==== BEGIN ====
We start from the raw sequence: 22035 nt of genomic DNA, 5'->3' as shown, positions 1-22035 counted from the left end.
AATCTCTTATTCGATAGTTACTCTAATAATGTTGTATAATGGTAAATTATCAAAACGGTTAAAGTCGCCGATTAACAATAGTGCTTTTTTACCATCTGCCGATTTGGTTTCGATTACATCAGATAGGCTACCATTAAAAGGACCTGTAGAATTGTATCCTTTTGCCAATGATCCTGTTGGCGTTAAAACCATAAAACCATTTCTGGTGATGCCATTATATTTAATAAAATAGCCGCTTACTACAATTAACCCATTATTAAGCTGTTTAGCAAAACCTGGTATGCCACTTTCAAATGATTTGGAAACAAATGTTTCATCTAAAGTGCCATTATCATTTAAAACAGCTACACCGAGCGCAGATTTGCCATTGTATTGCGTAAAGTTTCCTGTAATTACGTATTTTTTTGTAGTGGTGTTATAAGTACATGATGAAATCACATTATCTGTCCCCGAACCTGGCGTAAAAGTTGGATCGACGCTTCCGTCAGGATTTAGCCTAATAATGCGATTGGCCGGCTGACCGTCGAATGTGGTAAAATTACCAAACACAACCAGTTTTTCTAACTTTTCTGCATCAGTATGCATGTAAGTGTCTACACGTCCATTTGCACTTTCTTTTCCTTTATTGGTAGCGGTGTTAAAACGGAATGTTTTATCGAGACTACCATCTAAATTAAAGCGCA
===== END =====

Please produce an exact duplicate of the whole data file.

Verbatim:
We start from the raw sequence: 22035 nt of genomic DNA, 5'->3' as shown, positions 1-22035 counted from the left end.
AATCTCTTATTCGATAGTTACTCTAATAATGTTGTATAATGGTAAATTATCAAAACGGTTAAAGTCGCCGATTAACAATAGTGCTTTTTTACCATCTGCCGATTTGGTTTCGATTACATCAGATAGGCTACCATTAAAAGGACCTGTAGAATTGTATCCTTTTGCCAATGATCCTGTTGGCGTTAAAACCATAAAACCATTTCTGGTGATGCCATTATATTTAATAAAATAGCCGCTTACTACAATTAACCCATTATTAAGCTGTTTAGCAAAACCTGGTATGCCACTTTCAAATGATTTGGAAACAAATGTTTCATCTAAAGTGCCATTATCATTTAAAACAGCTACACCGAGCGCAGATTTGCCATTGTATTGCGTAAAGTTTCCTGTAATTACGTATTTTTTTGTAGTGGTGTTATAAGTACATGATGAAATCACATTATCTGTCCCCGAACCTGGCGTAAAAGTTGGATCGACGCTTCCGTCAGGATTTAGCCTAATAATGCGATTGGCCGGCTGACCGTCGAATGTGGTAAAATTACCAAACACAACCAGTTTTTCTAACTTTTCTGCATCAGTATGCATGTAAGTGTCTACACGTCCATTTGCACTTTCTTTTCCTTTATTGGTAGCGGTGTTAAAACGGAATGTTTTATCGAGACTACCATCTAAATTAAAGCGCA